Yet, Tessitore isn't the only "callname" drivers who took part; Belgian race driver Philippe Broodcoren, who goes by the name "Brody", was also part of the race driving the A2 class Toyota GT86 of German team Pit Lane (you read it right) numbered 124, alongside fellow Belgians Jacques Derenne and Kurt Dujardyn, with additional efforts from Poland's Maciej Dreszer and Germany's Harald Rettich, with the GT86 completed 462 laps in the race, placed 58th outright and 13th in the general classification. Taking Brody's link to Toyota to account, he does compete in the TMG GT86 cup several times before he took part in this race, which really fitted him well. His other involvements in motorsport include 2011 Blancpain Endurance Series and 2013 Bathurst 12 Hour, among others.

Last but not least the special mention goes to a certain driver with the Indonesian nationality. Until today, I was thinking are there any more Indonesian race drivers other than Rio Haryanto, Sean Gelael and Alexandra Asmasoebrata who is still active. Also from the past I knew Ananda Mikola, Moreno Soeprapto, Satrio Hermanto and Zahir Ali as well, all of whom were drivers of the team Indonesia in the now-defunct A1 Grand Prix - The World Cup of Motorsport. Meet Michael Soeryadjaya, driver of two of four Modena Motorsports Renault X-85 CUPs competing in the A2 class. Modena Motorsports itself fielded 4 Renaults numbered #108, #116, #216 and #217, fielding seven drivers, with most of them shared seats between these cars. Soeryadjaya himself drove the #116 and #217 car and he is actually one of ART's Formula Renault Test Drivers in the 2013 season. However, only the #216 and #217 cars that took the drove the race from green to the chequered flag. Little less known about this guy other than being a Director in PT Saratoga Investama Sedaya Tbk since 2013. He is also a commissioner of PT Mitra Pinasthika Mustika Rent since 2012, and a Director of PT Bareika Capital, a position he has held since 2010. The only problem I have is how none of the Indonesian automotive media aren't aware of his existence while the media continuously report drivers racing in open wheel events like GP2 and Formula 3. I just wish that they also are willing to report endurance races like 24 Hours of Dubai and support this guy, even though he isn't a racer by the level of two aforementioned drivers. Speaking of Indonesian race drivers in endurance racing, I'd like to see Rio Haryanto and/or Sean Gelael compete altogether in Le Mans or even FIA WEC someday.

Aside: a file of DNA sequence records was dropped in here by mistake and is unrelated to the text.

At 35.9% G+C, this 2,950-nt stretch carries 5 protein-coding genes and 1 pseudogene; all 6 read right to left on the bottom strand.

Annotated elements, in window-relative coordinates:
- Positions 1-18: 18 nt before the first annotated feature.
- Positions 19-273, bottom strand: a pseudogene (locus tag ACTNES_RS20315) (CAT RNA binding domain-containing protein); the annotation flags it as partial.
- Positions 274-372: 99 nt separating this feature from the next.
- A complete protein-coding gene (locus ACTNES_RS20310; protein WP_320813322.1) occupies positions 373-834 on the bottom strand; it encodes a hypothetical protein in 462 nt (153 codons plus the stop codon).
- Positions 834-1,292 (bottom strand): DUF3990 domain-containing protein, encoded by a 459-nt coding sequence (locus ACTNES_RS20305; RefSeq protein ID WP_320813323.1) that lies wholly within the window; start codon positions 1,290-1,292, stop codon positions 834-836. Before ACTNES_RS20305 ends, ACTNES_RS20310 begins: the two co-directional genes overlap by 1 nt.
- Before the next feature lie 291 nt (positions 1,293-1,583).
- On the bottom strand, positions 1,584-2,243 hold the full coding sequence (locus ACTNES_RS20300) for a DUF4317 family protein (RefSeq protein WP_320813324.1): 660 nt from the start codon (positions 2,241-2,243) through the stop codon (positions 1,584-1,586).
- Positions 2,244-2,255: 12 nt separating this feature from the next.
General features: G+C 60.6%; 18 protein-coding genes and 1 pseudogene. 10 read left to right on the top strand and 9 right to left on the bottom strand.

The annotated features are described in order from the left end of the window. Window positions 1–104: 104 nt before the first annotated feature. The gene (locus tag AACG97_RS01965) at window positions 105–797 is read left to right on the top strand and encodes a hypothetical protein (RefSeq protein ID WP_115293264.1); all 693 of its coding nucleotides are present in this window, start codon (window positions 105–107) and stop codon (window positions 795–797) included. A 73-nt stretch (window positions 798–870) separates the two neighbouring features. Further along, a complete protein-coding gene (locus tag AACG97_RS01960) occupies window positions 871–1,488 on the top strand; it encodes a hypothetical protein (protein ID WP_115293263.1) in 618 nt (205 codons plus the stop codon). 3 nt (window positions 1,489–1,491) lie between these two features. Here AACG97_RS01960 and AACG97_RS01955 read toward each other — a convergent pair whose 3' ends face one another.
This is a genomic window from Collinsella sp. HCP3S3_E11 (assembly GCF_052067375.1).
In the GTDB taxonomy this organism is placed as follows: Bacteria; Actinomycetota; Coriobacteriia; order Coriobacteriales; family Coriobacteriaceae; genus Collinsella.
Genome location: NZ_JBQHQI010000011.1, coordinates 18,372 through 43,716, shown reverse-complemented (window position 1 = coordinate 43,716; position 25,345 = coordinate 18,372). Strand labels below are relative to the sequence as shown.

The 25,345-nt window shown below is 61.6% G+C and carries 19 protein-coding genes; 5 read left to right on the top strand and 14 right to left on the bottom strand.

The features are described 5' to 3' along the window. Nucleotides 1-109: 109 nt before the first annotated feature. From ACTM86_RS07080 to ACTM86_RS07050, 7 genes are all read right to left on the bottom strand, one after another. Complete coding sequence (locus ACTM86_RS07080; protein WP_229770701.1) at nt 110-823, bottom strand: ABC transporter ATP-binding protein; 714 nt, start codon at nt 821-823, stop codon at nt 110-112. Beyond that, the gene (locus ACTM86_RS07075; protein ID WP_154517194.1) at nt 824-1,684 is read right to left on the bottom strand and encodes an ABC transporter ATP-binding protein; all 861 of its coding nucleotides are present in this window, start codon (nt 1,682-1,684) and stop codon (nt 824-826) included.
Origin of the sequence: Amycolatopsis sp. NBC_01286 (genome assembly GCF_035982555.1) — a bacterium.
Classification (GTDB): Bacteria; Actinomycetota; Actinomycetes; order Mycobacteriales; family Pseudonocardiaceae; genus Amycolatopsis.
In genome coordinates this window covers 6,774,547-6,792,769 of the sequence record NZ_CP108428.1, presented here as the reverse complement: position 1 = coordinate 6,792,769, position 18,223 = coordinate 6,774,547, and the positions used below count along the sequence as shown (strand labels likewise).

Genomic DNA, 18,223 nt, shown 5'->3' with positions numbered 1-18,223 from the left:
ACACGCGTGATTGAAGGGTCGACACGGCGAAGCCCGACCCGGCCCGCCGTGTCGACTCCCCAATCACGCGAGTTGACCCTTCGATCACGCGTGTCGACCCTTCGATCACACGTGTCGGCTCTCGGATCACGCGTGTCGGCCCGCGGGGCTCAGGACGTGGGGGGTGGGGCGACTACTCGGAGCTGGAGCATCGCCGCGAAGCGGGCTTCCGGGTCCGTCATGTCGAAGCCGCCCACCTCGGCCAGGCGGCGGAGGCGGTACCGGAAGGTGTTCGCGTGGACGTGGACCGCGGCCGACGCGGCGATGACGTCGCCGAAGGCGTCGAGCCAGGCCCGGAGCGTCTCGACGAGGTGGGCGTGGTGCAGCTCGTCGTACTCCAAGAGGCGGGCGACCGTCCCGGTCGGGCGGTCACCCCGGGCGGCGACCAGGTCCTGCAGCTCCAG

Again, I have to bomb one of my Turbo Sliders WIPs to this blog. To match with the theme, thankfully, I created Dubai Autodrome. Yet amidst the creation process, it isn't without a hurdle; the Dubai this year isn't the same Dubai ten years ago, appearance-wise. GTR2 has Dubai Autodrome as one of its selectable tracks, yet the striking difference lies in the decorations outside the white line, even the kerbs. While the older version shown in GTR2 has kerbs covered in a green "outer kerb" with grass background, the recent version has simply green carpets that becomes the background of the kerbs. I cannot make up what the "outer kerbs" really mean here, but you get the point: